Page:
Make us your home page
Instagram

Today’s top headlines delivered to you daily.

(View our Privacy Policy)

Florida Classic Clusters dog show is going on near Brooksville

Pino Renzulli shows Emma, a boxer, in the Open Fun competition at the Florida Classic Clusters show in 2010. This year, as usual, you can take a tour, admire all the pretty and handsome dogs, grab a bite, and put your pooch through the hoops at the Doggie Fun Zone.

WILL VRAGOVIC | Times (2010)

Pino Renzulli shows Emma, a boxer, in the Open Fun competition at the Florida Classic Clusters show in 2010. This year, as usual, you can take a tour, admire all the pretty and handsome dogs, grab a bite, and put your pooch through the hoops at the Doggie Fun Zone.

BROOKSVILLE — Anything and everything about and for dogs is gathered together for this year's annual Florida Classic Clusters, the largest dog show in the state.

The five Tampa Bay area kennel clubs hosting the event expect 18,000 canines for the 10 American Kennel Club all-breed dog shows that began Thursday and run through Jan. 22 at Florida Classic Park, 5360 Lockhart Road, near the intersection of State Road 50 and Interstate 75 east of Brooksville.

Grounds are open from 8 a.m. to 6 p.m. daily; there are no competitions scheduled for Tuesday. Admission is free; parking is $5 per vehicle.

Public address systems announce in the background, and the audience oohs and aahs with appreciation. But hardly a bark is heard from the celebrities on parade. The show hounds are trained to be obedient.

"Every breed shows every day," said media coordinator Diane Chiucchi.

Each day's program is presented by one of the kennel clubs: Clearwater, Inverness, Manatee, Pasco and Tampa Bay. The classic is the Southeast's replica of the prestigious Westminster Kennel Club show at Madison Square Garden in New York City.

Entries at the classic range from 1,600 to 2,200 per day, said Chiucchi, who herself is competing with a whippet.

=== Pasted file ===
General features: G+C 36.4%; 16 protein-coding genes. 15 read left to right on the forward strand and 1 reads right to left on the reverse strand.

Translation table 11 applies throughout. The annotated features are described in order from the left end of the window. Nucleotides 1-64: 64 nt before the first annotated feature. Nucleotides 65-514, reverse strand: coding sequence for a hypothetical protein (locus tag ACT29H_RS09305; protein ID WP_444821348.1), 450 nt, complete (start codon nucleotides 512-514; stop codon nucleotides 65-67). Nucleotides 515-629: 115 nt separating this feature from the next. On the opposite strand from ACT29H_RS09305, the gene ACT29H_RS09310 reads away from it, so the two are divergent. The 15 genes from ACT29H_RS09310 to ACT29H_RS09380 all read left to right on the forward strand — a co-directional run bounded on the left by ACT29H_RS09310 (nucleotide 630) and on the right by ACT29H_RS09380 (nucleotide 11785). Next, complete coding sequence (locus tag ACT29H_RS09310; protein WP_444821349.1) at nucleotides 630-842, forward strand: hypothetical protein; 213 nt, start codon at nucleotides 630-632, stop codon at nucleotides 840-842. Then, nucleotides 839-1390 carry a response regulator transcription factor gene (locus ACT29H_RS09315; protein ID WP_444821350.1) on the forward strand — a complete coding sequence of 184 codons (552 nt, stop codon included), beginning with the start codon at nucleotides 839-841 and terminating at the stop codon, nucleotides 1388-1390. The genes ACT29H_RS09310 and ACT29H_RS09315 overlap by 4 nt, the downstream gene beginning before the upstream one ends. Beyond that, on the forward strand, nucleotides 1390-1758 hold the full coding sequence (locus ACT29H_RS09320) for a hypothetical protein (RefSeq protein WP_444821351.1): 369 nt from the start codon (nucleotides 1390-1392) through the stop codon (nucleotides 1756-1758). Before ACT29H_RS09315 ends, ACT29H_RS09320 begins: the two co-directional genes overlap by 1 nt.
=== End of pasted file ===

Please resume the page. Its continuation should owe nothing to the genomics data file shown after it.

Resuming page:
Because class contests are time limited, judges aren't able to voice comments about their selections. But the event offers free show tours where spectators can learn more.

"Visitors can go behind the scenes and learn how a dog is judged, meet dog handlers and more," said Chiucchi. An AKC designee will conduct the tours, beginning daily at 10 a.m., from the superintendent's tent, situated in the midst of the show rings.

Shopping opportunities abound, from jewelry and clothing celebrating dogs to dog foods and treats, collars and leashes, dog beds and crates.

A food court offers hot dogs, burgers, full meals, funnel cakes and other desserts.

Tempting owners of all dogs is the Doggie Fun Zone, a course where canines can traverse a route with obstacles for jumping and running. Entry is $12.

The Fun Zone is open to visitors and their canines. Otherwise, only purebred dogs in the competition are permitted on the grounds.

Opportunities abound to adopt a purebred dog. Breed organizations are showcasing on Rescue Row, offerings of greyhounds, Dalmatians, huskies, Great Pyrenees and Labradors, as well as special dogs from the Humane Society of the Nature Coast.

Some of the proceeds from the classic go to local animal shelters, a scholarship for a veterinary student, junior dog handlers, and needy, ill or elderly dog owners.

Beth Gray can be contacted at [email protected]

If you go

What: Florida Classic Clusters dog show, featuring 10 American Kennel Club all-breed dog shows, conformation, junior showmanship, obedience trials, rally trials and free show tours. Participants include Clearwater Kennel Club, Inverness Kennel Club, Manatee Kennel Club, Pasco Kennel Club and the Tampa Bay Kennel Club.